Saturday, May 25, 2024

Has Botswana fully taken advantage of AGOA?

A few years ago the United States government came up with an initiative that would allow sub-Saharan African countries access into the large and lucrative American market.

At the instance of President George W. Bush the American Congress came up with a law making specific preferences for certain goods that could be trade to the sub-Sahara.

It was an unprecedented intuitive in that it should boldness in its flexibility while also showing humanity in its preferential treatment of Africa as a continent.

The initiative dubbed Africa Growth and opportunity Act (AGOA) was intended to draft African countries out of poverty and create jobs for the struggling millions in the continent.

It was clear that poverty was at the heart of many ills bedeviling the continent.
AGOA was a shot in the arm for many economies in Southern Africa.

Countries like Lesotho and Swaziland, it must be admitted took full advantage of AGOA.

The benefits of AGOA revolutionised the economies of Swaziland especially, where thousands of jobs were created and for the first time the country found its economy showing discernible diversification away from traditional products like sugar.
For Botswana the benefits have not been as particularly apparent.

There are many reasons for it. From the start Botswana made a mistake in that a misperception was created that AGOA was limited only to textile or apparel.

The truth though is that under AGOA the list of goods that could be exported into the United States under the arrangements runs into hundreds.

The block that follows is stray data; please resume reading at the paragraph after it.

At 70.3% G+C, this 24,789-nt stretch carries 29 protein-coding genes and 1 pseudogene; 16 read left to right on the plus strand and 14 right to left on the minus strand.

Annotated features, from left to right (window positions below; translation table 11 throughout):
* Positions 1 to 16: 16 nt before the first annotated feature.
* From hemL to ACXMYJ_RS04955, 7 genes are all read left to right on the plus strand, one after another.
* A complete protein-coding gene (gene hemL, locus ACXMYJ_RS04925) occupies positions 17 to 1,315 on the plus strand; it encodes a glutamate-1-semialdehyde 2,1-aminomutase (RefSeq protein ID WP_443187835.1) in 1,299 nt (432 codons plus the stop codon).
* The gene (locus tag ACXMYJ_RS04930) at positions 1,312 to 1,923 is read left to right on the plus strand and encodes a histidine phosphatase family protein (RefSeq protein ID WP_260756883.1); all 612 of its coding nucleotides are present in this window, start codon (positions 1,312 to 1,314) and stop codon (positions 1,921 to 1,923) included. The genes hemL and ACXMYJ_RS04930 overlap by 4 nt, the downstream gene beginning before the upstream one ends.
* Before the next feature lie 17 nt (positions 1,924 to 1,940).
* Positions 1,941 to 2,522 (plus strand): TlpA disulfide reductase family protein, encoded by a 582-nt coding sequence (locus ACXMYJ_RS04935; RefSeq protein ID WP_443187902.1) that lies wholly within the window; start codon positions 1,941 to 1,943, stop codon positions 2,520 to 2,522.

Even accepting that it was prudent to focus on textile there is no evidence to suggest that we put in place the necessary structures like marketing and linkages with the American buyers so as to put ourselves on a higher pedestal.
Instead our business people were consumed by the usual lethargy of entitlement .

There is also no evidence to suggest that we applied ourselves sufficient enough or expended enough resources to do due diligence on the quality of material that the Americans would find acceptable.

The same, we would add was not done to evaluate prices. This is especially important when looked against the fiercely competitive prices offered by many Asian prices especially China and Bangladesh where textile industry is still characterized by pervasive slave wages.

We are of the view that AGOA was a rare opportunity offered to Africa under very friendly terms which in the face of growing globalization and strict rule-based World Trade Organisation it is unlikely to ever be repeated again when the round comes to its statutory end.

It may just be the time that government of Botswana instituted an evaluation of the country’s response to AGOA so far with a view to coming up with a framework that would enhance better responsiveness in the future should a similar opportunity arise.
It is also important to know just how the country benefited from AGOA or if it did not, how we lost out as a country.


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